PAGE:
2016 Lexus RX first drive review Page 3

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In short, the RX no longer feels like a vehicle that’s saddled with weak-kneed, somewhat queasy handling in the name of pillowy ride comfort. But we wouldn’t call it quite as willing to dance in the corners as the Acura MDX—a vehicle with superb ride quality and handling, albeit with a little more interior noise.

The cabin stays as quiet as you’d expect for an RX—very much so—except when you do press hard on the accelerator you hear the engine a bit more. That’s intentional, and in F Sport models there’s some intake noise piped in (via a Sound Creator).

The driving modes help here—mostly

The only thing that we’d use the Customize mode setting for is to manually get the normal or comfort steering setting back while keeping the sporty powertrain calibration; that’s because while the sportier steering setting introduced a heavier steering weighting, it completely erases what little steering feedback there is. In its lighter setting, you do get some.

As for the F Sport models that we spent the most time with, they also add a unique steering wheel with paddle shifters, aluminum pedals and scuff plates, and F Sport gauges (that in the Hybrid bring a tachometer into frame, rather than a sweeping power gauge). Racy Rioja Red leather seats are also an F Sport exclusive.

The RX cabins are a great place to while the miles away when you’re not tackling the corners, too. The dash and door trims of the new RX follow the look established by the latest GS and IS sport sedans—thankfully much more than the somewhat over-the-top, edgy-and-layered look of the smaller NX crossover. There are some nicely drawn, assymetrical curves framing the center stack (which is canted toward the driver) and the center console, which has its own unusual upkick and curve on the right side, angling it over toward the driver.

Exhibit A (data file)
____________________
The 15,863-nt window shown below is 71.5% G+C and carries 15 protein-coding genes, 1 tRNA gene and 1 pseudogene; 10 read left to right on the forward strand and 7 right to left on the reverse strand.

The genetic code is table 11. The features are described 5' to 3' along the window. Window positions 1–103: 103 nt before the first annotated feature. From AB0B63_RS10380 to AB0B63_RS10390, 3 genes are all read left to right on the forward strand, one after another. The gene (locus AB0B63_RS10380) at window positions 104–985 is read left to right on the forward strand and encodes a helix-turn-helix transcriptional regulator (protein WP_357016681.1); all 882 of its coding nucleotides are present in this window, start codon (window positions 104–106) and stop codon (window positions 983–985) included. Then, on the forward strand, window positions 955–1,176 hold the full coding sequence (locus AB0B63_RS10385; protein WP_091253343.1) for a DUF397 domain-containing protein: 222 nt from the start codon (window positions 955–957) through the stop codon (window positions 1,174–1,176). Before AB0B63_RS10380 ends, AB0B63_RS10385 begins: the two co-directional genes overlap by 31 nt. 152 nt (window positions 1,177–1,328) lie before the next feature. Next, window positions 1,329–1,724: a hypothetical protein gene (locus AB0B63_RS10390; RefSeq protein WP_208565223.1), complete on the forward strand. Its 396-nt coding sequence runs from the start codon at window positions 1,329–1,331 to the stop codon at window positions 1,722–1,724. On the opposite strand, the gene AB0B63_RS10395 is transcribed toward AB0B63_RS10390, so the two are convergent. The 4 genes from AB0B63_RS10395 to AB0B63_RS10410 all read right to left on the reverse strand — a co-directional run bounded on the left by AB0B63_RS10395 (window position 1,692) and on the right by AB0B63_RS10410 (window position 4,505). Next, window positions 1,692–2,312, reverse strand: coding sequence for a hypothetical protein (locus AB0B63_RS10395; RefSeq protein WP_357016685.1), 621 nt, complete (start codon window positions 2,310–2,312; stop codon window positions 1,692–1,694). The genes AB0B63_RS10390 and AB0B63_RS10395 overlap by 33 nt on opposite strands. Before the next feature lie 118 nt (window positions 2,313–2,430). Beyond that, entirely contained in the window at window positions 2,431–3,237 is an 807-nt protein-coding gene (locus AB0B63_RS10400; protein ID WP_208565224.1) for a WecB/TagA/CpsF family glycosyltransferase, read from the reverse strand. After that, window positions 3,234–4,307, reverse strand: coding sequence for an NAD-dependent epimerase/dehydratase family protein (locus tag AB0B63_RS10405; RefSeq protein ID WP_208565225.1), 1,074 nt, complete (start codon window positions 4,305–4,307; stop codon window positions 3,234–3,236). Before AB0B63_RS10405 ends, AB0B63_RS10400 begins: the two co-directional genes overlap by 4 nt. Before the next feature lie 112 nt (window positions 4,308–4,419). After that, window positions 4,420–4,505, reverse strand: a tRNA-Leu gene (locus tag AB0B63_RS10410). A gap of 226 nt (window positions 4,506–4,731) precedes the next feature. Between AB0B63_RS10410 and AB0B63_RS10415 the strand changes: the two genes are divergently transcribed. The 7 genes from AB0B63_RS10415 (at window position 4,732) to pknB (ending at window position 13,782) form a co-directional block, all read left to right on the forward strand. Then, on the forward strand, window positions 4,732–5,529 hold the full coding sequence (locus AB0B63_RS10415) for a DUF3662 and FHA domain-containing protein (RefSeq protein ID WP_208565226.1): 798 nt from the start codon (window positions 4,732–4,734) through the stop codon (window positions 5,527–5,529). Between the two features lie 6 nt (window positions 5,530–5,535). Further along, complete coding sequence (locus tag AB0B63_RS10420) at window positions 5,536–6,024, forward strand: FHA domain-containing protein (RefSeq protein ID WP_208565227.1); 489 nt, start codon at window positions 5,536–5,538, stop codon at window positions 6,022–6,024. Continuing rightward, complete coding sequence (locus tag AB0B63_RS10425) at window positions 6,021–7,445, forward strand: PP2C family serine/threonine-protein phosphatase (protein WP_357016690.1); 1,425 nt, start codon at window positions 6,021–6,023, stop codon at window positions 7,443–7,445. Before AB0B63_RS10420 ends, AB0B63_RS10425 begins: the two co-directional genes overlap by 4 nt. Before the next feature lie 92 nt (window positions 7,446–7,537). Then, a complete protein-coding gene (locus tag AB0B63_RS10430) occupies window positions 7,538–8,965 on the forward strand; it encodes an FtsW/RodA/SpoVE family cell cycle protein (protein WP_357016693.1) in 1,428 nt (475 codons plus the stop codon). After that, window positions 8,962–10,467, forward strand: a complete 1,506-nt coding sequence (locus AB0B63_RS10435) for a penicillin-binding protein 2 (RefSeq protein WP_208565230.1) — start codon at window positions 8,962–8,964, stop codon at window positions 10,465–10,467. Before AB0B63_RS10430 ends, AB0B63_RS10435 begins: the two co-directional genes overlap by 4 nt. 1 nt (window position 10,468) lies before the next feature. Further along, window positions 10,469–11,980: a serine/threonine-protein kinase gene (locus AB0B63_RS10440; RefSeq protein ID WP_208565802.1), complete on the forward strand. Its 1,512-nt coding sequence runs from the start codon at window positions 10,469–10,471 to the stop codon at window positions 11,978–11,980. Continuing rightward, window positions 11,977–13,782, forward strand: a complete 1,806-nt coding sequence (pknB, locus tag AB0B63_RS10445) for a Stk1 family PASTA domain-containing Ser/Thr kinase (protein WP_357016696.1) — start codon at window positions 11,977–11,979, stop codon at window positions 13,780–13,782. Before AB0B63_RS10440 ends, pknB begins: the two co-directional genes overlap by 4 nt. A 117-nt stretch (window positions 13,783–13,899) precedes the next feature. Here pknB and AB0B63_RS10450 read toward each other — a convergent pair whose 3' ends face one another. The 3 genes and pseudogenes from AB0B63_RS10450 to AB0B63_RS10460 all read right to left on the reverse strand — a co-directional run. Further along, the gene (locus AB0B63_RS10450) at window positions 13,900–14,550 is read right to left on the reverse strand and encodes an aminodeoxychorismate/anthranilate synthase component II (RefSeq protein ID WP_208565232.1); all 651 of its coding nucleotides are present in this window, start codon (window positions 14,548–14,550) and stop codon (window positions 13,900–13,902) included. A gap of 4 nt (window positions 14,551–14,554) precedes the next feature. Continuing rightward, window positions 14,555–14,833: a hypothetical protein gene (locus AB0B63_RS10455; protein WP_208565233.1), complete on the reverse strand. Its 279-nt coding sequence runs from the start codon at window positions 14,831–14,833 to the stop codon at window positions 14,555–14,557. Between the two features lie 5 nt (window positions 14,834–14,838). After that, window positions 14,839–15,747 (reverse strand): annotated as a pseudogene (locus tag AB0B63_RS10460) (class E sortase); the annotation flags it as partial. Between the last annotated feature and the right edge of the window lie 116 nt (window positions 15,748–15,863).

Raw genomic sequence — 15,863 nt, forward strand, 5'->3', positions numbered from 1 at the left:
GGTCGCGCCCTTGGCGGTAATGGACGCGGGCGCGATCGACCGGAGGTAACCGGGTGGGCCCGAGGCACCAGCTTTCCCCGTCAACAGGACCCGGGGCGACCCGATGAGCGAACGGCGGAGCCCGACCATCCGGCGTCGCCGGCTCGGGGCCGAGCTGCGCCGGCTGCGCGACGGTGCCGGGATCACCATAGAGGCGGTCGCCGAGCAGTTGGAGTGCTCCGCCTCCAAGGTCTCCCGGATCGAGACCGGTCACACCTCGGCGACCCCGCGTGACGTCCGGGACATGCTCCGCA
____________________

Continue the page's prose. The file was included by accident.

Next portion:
Feels sportier, less cluttered from the driver’s seat

It’s a neat, well-designed place, and definitely less cluttered than some of Lexus’s other interior efforts of the past few years—with subtle colors (except for that Rioja Red), matte-black and matte-metallic trims combining to have the intended effect of being luxurious, as well as a good deal sportier than before.

This time, Lexus wants to make clear that none of its models—not even the venerable RX—are going to be written off as comfort models that don’t cater to the driver. The 2016 RX wears that mission statement through and through, and it makes some great leaps—most of them for the better.

The RX is far more than a luxury placebo this time around; now it's a prescription worth re-upping.


 
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